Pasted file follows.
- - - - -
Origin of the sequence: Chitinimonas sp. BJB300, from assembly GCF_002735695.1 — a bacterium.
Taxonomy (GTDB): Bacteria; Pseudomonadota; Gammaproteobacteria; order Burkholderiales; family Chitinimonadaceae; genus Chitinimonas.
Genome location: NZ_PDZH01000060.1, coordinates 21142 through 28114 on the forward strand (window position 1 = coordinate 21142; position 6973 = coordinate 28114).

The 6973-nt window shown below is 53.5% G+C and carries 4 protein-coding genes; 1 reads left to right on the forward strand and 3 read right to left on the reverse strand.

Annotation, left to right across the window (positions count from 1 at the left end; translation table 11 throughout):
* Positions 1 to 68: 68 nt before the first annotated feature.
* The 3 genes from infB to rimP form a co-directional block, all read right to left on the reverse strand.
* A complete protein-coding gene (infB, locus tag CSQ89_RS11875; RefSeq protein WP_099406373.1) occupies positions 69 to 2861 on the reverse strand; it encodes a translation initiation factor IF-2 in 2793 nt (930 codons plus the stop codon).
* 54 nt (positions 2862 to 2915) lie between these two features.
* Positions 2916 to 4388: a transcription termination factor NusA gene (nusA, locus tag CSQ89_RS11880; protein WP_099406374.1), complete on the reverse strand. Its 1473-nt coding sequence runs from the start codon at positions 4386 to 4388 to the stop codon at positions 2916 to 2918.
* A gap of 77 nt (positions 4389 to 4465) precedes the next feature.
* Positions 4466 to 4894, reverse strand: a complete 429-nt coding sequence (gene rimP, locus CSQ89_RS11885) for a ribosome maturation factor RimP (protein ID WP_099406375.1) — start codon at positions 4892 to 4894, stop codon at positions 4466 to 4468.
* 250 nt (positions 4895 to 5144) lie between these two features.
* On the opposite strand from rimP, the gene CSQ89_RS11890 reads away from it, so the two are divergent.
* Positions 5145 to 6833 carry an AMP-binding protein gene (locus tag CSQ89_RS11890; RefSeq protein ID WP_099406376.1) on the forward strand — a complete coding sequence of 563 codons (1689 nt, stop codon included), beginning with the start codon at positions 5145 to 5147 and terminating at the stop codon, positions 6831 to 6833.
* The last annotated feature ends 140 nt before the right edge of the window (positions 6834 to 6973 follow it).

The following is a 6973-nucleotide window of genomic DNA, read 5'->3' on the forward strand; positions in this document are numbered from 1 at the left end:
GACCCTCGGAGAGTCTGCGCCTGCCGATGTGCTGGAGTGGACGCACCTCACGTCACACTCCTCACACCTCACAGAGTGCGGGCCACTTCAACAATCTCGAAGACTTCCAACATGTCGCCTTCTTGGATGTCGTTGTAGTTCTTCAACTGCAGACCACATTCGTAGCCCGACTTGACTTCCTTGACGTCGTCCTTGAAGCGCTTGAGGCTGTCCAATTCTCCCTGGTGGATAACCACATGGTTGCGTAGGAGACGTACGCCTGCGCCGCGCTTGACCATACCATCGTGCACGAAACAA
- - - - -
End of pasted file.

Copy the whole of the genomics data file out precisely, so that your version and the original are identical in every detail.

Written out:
Origin of the sequence: Chitinimonas sp. BJB300, from assembly GCF_002735695.1 — a bacterium.
Taxonomy (GTDB): Bacteria; Pseudomonadota; Gammaproteobacteria; order Burkholderiales; family Chitinimonadaceae; genus Chitinimonas.
Genome location: NZ_PDZH01000060.1, coordinates 21142 through 28114 on the forward strand (window position 1 = coordinate 21142; position 6973 = coordinate 28114).

The 6973-nt window shown below is 53.5% G+C and carries 4 protein-coding genes; 1 reads left to right on the forward strand and 3 read right to left on the reverse strand.

Annotation, left to right across the window (positions count from 1 at the left end; translation table 11 throughout):
* Positions 1 to 68: 68 nt before the first annotated feature.
* The 3 genes from infB to rimP form a co-directional block, all read right to left on the reverse strand.
* A complete protein-coding gene (infB, locus tag CSQ89_RS11875; RefSeq protein WP_099406373.1) occupies positions 69 to 2861 on the reverse strand; it encodes a translation initiation factor IF-2 in 2793 nt (930 codons plus the stop codon).
* 54 nt (positions 2862 to 2915) lie between these two features.
* Positions 2916 to 4388: a transcription termination factor NusA gene (nusA, locus tag CSQ89_RS11880; protein WP_099406374.1), complete on the reverse strand. Its 1473-nt coding sequence runs from the start codon at positions 4386 to 4388 to the stop codon at positions 2916 to 2918.
* A gap of 77 nt (positions 4389 to 4465) precedes the next feature.
* Positions 4466 to 4894, reverse strand: a complete 429-nt coding sequence (gene rimP, locus CSQ89_RS11885) for a ribosome maturation factor RimP (protein ID WP_099406375.1) — start codon at positions 4892 to 4894, stop codon at positions 4466 to 4468.
* 250 nt (positions 4895 to 5144) lie between these two features.
* On the opposite strand from rimP, the gene CSQ89_RS11890 reads away from it, so the two are divergent.
* Positions 5145 to 6833 carry an AMP-binding protein gene (locus tag CSQ89_RS11890; RefSeq protein ID WP_099406376.1) on the forward strand — a complete coding sequence of 563 codons (1689 nt, stop codon included), beginning with the start codon at positions 5145 to 5147 and terminating at the stop codon, positions 6831 to 6833.
* The last annotated feature ends 140 nt before the right edge of the window (positions 6834 to 6973 follow it).

The following is a 6973-nucleotide window of genomic DNA, read 5'->3' on the forward strand; positions in this document are numbered from 1 at the left end:
GACCCTCGGAGAGTCTGCGCCTGCCGATGTGCTGGAGTGGACGCACCTCACGTCACACTCCTCACACCTCACAGAGTGCGGGCCACTTCAACAATCTCGAAGACTTCCAACATGTCGCCTTCTTGGATGTCGTTGTAGTTCTTCAACTGCAGACCACATTCGTAGCCCGACTTGACTTCCTTGACGTCGTCCTTGAAGCGCTTGAGGCTGTCCAATTCTCCCTGGTGGATAACCACATGGTTGCGTAGGAGACGTACGCCTGCGCCGCGCTTGACCATACCATCGTGCACGAAACAA